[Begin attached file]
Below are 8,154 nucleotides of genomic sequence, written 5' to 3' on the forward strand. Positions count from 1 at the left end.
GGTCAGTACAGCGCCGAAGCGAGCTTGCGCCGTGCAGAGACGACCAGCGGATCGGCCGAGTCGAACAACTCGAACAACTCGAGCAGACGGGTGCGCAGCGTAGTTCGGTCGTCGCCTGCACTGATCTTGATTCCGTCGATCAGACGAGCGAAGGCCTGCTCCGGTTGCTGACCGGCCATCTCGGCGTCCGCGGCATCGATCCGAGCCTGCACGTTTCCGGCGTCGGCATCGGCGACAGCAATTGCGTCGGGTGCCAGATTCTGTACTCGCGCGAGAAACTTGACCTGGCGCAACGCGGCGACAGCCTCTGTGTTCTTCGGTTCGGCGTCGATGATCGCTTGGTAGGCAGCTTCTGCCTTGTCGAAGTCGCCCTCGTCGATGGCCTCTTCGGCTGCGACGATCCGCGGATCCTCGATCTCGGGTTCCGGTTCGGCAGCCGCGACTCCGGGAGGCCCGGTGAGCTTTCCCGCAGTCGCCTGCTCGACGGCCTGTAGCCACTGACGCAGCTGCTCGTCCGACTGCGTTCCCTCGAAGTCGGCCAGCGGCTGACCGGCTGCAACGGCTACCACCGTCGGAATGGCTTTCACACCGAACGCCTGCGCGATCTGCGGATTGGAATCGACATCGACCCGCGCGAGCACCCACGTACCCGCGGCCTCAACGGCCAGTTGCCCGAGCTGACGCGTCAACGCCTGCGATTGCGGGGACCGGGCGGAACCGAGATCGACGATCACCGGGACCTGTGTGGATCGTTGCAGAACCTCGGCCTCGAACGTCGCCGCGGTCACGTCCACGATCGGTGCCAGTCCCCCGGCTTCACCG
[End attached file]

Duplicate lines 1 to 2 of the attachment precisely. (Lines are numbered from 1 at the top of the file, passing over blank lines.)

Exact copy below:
Below are 8,154 nucleotides of genomic sequence, written 5' to 3' on the forward strand. Positions count from 1 at the left end.
GGTCAGTACAGCGCCGAAGCGAGCTTGCGCCGTGCAGAGACGACCAGCGGATCGGCCGAGTCGAACAACTCGAACAACTCGAGCAGACGGGTGCGCAGCGTAGTTCGGTCGTCGCCTGCACTGATCTTGATTCCGTCGATCAGACGAGCGAAGGCCTGCTCCGGTTGCTGACCGGCCATCTCGGCGTCCGCGGCATCGATCCGAGCCTGCACGTTTCCGGCGTCGGCATCGGCGACAGCAATTGCGTCGGGTGCCAGATTCTGTACTCGCGCGAGAAACTTGACCTGGCGCAACGCGGCGACAGCCTCTGTGTTCTTCGGTTCGGCGTCGATGATCGCTTGGTAGGCAGCTTCTGCCTTGTCGAAGTCGCCCTCGTCGATGGCCTCTTCGGCTGCGACGATCCGCGGATCCTCGATCTCGGGTTCCGGTTCGGCAGCCGCGACTCCGGGAGGCCCGGTGAGCTTTCCCGCAGTCGCCTGCTCGACGGCCTGTAGCCACTGACGCAGCTGCTCGTCCGACTGCGTTCCCTCGAAGTCGGCCAGCGGCTGACCGGCTGCAACGGCTACCACCGTCGGAATGGCTTTCACACCGAACGCCTGCGCGATCTGCGGATTGGAATCGACATCGACCCGCGCGAGCACCCACGTACCCGCGGCCTCAACGGCCAGTTGCCCGAGCTGACGCGTCAACGCCTGCGATTGCGGGGACCGGGCGGAACCGAGATCGACGATCACCGGGACCTGTGTGGATCGTTGCAGAACCTCGGCCTCGAACGTCGCCGCGGTCACGTCCACGATCGGTGCCAGTCCCCCGGCTTCACCG